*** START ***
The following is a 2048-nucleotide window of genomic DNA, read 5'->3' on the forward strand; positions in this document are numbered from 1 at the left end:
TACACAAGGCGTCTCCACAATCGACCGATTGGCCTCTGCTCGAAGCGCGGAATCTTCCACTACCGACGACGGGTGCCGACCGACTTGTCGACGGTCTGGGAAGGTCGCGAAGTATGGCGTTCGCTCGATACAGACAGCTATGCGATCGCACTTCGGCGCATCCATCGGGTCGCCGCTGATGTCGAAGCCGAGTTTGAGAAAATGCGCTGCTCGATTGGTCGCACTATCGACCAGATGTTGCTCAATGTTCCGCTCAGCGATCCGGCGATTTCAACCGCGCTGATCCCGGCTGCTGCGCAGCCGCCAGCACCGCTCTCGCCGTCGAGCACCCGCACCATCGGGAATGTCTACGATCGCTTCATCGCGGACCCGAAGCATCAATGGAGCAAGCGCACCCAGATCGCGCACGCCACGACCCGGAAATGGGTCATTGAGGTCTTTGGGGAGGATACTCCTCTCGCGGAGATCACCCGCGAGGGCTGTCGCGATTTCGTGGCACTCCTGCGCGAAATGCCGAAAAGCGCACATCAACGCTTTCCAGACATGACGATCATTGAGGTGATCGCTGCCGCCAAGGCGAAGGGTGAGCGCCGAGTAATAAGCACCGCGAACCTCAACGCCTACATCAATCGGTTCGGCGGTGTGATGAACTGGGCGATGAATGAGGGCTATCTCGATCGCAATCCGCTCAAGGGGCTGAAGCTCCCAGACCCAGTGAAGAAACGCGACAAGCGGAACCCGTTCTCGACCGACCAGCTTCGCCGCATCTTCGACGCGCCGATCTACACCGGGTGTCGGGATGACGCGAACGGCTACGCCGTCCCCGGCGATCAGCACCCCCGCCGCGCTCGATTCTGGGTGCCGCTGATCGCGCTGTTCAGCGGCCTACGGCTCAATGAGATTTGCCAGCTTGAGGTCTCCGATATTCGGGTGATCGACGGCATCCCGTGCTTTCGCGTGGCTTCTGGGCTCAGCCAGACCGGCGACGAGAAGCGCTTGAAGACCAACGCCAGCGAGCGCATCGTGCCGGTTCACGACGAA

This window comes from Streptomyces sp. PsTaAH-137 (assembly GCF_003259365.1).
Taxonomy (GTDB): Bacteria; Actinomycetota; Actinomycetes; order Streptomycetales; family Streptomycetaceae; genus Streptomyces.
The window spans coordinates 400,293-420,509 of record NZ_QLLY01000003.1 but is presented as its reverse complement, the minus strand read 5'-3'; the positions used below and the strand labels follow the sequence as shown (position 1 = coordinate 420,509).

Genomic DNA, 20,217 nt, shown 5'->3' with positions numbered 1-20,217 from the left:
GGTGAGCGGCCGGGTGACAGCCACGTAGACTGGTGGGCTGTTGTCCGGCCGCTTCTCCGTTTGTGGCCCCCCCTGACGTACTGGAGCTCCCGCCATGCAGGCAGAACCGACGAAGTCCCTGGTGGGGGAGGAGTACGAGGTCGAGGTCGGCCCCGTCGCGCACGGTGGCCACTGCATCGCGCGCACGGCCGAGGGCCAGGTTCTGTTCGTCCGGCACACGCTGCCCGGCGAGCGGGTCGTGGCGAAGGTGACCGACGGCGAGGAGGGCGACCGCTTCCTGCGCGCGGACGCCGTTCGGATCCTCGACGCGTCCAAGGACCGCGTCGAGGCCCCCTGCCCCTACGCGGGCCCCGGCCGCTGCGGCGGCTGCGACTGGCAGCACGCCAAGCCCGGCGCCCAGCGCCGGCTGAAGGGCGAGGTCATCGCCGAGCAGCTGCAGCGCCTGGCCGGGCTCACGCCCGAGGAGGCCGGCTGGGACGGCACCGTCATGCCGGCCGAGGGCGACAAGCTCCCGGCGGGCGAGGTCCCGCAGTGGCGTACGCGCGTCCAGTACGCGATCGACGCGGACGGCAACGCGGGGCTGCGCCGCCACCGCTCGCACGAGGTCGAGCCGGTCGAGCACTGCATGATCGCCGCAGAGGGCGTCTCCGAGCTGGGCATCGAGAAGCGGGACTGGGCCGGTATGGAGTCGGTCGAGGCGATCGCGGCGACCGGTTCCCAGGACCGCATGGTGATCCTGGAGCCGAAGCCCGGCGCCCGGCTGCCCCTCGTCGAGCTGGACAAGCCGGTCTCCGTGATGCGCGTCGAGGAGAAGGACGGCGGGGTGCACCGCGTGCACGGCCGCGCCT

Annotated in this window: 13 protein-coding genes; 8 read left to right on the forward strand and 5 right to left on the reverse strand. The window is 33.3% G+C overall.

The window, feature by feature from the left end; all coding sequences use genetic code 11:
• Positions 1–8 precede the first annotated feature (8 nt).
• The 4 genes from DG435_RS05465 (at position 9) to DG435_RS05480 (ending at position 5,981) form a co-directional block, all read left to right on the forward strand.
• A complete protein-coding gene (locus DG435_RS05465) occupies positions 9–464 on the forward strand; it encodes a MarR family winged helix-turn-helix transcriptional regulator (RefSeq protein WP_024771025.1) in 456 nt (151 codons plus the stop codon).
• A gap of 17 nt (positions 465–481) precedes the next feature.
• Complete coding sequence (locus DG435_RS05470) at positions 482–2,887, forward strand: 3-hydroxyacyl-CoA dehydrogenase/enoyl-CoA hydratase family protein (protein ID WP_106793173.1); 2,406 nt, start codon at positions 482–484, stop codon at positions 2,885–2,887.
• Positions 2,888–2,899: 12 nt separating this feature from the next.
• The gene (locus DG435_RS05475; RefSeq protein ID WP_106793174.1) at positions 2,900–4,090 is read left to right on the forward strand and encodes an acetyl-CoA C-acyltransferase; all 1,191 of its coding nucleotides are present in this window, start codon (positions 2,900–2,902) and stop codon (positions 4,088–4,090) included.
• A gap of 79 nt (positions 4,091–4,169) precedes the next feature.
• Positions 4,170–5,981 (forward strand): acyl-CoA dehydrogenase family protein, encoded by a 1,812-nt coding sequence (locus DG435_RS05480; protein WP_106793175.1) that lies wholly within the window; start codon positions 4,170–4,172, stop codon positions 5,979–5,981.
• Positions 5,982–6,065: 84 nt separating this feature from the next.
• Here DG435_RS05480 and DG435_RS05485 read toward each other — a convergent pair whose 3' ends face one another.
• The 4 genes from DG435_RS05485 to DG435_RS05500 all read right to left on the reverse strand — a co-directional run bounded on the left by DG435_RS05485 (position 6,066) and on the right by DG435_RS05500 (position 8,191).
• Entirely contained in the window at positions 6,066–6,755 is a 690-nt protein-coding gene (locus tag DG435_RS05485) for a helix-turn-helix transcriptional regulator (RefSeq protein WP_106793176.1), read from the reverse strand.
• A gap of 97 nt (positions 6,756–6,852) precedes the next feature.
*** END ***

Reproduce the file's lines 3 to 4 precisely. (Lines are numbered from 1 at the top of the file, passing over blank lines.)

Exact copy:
This window comes from Streptomyces sp. PsTaAH-137 (assembly GCF_003259365.1).
Taxonomy (GTDB): Bacteria; Actinomycetota; Actinomycetes; order Streptomycetales; family Streptomycetaceae; genus Streptomyces.